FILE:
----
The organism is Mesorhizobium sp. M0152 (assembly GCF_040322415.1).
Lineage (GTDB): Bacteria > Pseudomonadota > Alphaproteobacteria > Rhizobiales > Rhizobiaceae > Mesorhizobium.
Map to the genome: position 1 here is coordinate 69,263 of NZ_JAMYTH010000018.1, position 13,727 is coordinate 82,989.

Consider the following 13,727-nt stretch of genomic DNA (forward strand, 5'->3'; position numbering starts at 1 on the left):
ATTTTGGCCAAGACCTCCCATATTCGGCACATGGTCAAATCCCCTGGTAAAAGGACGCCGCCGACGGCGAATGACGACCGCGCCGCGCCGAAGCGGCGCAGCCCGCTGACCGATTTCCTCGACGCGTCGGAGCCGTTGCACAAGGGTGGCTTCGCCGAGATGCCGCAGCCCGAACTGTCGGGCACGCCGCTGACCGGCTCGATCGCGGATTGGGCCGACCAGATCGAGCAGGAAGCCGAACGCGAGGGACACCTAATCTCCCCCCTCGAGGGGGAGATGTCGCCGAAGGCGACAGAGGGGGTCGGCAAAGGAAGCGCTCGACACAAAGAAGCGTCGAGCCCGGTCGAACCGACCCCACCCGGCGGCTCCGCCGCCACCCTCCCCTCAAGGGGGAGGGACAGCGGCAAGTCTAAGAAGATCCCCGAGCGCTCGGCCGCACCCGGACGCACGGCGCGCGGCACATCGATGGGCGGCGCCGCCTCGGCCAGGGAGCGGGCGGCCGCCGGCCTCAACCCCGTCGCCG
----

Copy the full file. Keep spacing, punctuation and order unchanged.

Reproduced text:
The organism is Mesorhizobium sp. M0152 (assembly GCF_040322415.1).
Lineage (GTDB): Bacteria > Pseudomonadota > Alphaproteobacteria > Rhizobiales > Rhizobiaceae > Mesorhizobium.
Map to the genome: position 1 here is coordinate 69,263 of NZ_JAMYTH010000018.1, position 13,727 is coordinate 82,989.

Consider the following 13,727-nt stretch of genomic DNA (forward strand, 5'->3'; position numbering starts at 1 on the left):
ATTTTGGCCAAGACCTCCCATATTCGGCACATGGTCAAATCCCCTGGTAAAAGGACGCCGCCGACGGCGAATGACGACCGCGCCGCGCCGAAGCGGCGCAGCCCGCTGACCGATTTCCTCGACGCGTCGGAGCCGTTGCACAAGGGTGGCTTCGCCGAGATGCCGCAGCCCGAACTGTCGGGCACGCCGCTGACCGGCTCGATCGCGGATTGGGCCGACCAGATCGAGCAGGAAGCCGAACGCGAGGGACACCTAATCTCCCCCCTCGAGGGGGAGATGTCGCCGAAGGCGACAGAGGGGGTCGGCAAAGGAAGCGCTCGACACAAAGAAGCGTCGAGCCCGGTCGAACCGACCCCACCCGGCGGCTCCGCCGCCACCCTCCCCTCAAGGGGGAGGGACAGCGGCAAGTCTAAGAAGATCCCCGAGCGCTCGGCCGCACCCGGACGCACGGCGCGCGGCACATCGATGGGCGGCGCCGCCTCGGCCAGGGAGCGGGCGGCCGCCGGCCTCAACCCCGTCGCCG